The Public Policy Program at William & Mary has many great professors who study a wide range of fields. Recently, Public Policy faculty member Professor Chris Howard, a leading national expert on domestic social policy, released a new book on poverty policy in the United States entitled Who Cares? The Social Safety Net in America.
Professor Howard is the Harriman Professor of Government and Public Policy. Currently this spring semester Howard is teaching Government Research Methods, a class he created himself for William & Mary students which has now grown into a requirement for all government majors. He also is excited to be teaching Rethinking the American Welfare State, a class he recently redesigned after first teaching it last spring.
Professor Howard has immense knowledge not only on the United States as a welfare state but also as a unique social safety net designed to address poverty, which is the focus of Who Cares?. Howard explains that in the U.S. the responsibility to take care of people in poverty isn’t only held by the government but also by family members, charities, and organizations. These combined support factors create what he calls in his book “The Social Safety Net.”
When asked in an interview how he defines “The Social Safety Net,” Howard responded by saying, “the social aspect means more than government. The net is how the United States takes care of people experiencing hardships.” He continues that “The Social Safety Net” is an umbrella term that encompasses the public safety net of government programs, the voluntary safety net of charities and donations, and the family safety net. Howard states that “the social aspect of the net strengthens the net as a whole,” as the United States government recognizes that groups like charities and church organizations don’t have government resources but knows the “government has gaps” and any extra help is needed.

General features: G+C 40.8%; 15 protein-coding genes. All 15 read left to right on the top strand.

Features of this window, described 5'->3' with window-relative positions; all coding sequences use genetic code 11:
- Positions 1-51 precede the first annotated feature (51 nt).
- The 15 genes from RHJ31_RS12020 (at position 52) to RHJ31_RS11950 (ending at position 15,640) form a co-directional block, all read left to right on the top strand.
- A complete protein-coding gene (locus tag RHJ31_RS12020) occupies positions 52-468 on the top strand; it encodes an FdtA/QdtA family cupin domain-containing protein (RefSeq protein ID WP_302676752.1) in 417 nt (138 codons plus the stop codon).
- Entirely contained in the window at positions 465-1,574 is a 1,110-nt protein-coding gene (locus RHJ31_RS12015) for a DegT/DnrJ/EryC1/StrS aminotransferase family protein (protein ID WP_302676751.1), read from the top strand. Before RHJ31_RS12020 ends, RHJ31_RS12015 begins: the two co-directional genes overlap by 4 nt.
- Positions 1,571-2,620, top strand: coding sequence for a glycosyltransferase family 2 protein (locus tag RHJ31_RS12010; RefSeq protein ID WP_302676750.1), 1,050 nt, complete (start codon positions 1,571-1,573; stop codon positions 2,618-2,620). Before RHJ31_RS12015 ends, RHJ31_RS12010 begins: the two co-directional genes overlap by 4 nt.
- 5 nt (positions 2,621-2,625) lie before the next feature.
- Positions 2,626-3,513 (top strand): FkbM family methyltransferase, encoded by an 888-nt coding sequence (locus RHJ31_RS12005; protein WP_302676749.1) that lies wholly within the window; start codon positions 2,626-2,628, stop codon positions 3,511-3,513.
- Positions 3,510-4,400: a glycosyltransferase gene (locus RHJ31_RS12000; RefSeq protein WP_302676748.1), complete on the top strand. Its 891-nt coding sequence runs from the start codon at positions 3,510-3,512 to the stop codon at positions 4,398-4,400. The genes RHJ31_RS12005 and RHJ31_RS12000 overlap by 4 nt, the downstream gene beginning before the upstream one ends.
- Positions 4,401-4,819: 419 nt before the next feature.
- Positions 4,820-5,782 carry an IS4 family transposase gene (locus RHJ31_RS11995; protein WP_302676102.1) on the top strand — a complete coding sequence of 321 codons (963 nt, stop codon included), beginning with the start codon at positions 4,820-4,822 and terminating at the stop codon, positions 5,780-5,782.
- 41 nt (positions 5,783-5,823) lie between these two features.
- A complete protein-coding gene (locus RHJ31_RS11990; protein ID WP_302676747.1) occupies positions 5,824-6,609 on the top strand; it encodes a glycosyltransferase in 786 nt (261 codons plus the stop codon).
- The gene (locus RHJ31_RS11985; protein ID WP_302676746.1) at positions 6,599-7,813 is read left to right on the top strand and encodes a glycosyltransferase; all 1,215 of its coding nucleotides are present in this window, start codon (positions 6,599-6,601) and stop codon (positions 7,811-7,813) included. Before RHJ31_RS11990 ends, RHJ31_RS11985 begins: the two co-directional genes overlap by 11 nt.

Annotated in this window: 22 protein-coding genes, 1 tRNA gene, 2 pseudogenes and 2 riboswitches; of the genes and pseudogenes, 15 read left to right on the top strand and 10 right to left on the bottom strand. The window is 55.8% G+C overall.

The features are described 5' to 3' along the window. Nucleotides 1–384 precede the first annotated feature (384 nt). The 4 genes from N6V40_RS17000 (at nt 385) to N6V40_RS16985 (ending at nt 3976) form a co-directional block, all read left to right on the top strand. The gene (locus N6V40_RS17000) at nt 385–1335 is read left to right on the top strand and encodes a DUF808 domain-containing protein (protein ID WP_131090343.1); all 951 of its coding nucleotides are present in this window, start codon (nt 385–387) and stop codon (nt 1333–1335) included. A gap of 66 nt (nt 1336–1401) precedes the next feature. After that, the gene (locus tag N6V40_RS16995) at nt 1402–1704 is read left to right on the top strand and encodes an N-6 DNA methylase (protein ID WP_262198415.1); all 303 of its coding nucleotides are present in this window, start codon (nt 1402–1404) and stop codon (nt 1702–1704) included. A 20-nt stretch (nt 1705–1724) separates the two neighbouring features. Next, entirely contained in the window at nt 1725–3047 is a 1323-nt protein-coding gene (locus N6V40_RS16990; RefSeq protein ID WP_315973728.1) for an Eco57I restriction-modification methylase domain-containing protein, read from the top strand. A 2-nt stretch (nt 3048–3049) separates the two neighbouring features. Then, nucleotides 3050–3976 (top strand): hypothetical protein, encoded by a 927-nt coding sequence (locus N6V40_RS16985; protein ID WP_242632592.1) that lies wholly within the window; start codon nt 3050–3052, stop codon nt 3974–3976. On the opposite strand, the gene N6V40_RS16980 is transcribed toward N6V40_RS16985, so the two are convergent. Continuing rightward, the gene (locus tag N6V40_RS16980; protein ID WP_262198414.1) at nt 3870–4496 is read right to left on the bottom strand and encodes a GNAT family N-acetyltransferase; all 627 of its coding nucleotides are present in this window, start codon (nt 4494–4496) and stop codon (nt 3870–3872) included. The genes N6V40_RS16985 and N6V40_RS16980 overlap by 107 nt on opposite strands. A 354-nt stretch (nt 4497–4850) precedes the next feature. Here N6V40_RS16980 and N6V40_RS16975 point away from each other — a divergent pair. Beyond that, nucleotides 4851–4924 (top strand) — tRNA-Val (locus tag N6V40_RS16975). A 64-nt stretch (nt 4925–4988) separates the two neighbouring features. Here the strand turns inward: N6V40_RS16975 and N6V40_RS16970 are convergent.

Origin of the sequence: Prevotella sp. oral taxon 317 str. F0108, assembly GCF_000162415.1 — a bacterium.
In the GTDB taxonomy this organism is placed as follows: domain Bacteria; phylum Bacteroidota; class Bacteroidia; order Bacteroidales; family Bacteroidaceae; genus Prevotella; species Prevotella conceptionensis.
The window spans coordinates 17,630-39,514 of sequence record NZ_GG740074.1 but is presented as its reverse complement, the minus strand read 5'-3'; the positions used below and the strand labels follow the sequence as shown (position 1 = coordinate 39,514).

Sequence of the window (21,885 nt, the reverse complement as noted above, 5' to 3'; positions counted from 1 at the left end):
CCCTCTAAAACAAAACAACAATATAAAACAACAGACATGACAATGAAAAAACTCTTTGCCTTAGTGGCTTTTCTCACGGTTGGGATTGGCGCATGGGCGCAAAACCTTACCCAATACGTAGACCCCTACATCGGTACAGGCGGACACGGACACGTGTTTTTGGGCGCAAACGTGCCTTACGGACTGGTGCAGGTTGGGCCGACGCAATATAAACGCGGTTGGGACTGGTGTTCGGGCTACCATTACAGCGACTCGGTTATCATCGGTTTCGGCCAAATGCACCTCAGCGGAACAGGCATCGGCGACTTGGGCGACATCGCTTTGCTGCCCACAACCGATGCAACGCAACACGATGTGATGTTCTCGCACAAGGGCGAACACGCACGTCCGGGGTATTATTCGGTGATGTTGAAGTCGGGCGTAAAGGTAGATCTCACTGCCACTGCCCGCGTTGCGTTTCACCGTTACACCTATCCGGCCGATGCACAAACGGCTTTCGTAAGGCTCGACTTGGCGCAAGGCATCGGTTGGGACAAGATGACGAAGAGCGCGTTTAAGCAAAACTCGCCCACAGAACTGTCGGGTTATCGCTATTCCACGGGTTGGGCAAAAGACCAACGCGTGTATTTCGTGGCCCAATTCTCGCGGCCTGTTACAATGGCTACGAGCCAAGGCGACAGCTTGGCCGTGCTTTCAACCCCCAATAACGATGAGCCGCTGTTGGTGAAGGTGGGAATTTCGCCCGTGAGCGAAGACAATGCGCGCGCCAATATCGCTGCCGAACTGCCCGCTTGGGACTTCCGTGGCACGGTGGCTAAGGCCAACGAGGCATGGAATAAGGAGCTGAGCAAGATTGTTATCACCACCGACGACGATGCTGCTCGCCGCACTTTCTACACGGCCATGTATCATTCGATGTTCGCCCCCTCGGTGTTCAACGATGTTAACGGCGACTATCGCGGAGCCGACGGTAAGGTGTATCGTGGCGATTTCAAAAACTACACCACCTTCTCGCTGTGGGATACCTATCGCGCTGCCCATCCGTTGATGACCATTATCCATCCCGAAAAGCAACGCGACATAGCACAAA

Howard’s book contains two distinct parts. The first part focuses on “how the United States talks about poverty” and the second on “what we do about it.” He explains that “we talk about poverty relatively little because political parties are heavily focused on working-class people, but we end up doing a lot more than what we say” through the use of political parties, labor unions, family obligations, and political party responses. But no matter how large this net of support is, Howard makes it clear that “people have fallen through it,” especially African Americans, Hispanics, and those that don’t have easy access to paid work.
Howard was in the middle of writing this book when the pandemic hit, which gave him a natural ending point for his writing. He decided to talk about the net up until 2019, so he could examine “it under fairly normal conditions to show that even in normalcy, millions are falling through it.” He later added a postscript to the book to say “what we are seeing in the pandemic that is different and similar than before.” For example, during the pandemic, the use of stimulus checks became prevalent which gave money to everybody in equal amounts. He states “this is unusual in this country because we were distributing based on equality” rather than need.
Professor Howard wrote this book with students and fellow researchers in mind, as the book itself came out of his teaching. He wanted to provide a broad map “that would give someone an understanding of how both social and governmental factors interact,” allowing one to see which parts of “society are equipped to help solve world problems and which ones aren’t.” He states his ultimate goal was to simply “give a sense of who is being helped and who isn’t,” as that is fundamental to the next steps “The Social Safety Net” takes.
Interested in learning more? Have a look here for additional information on the book.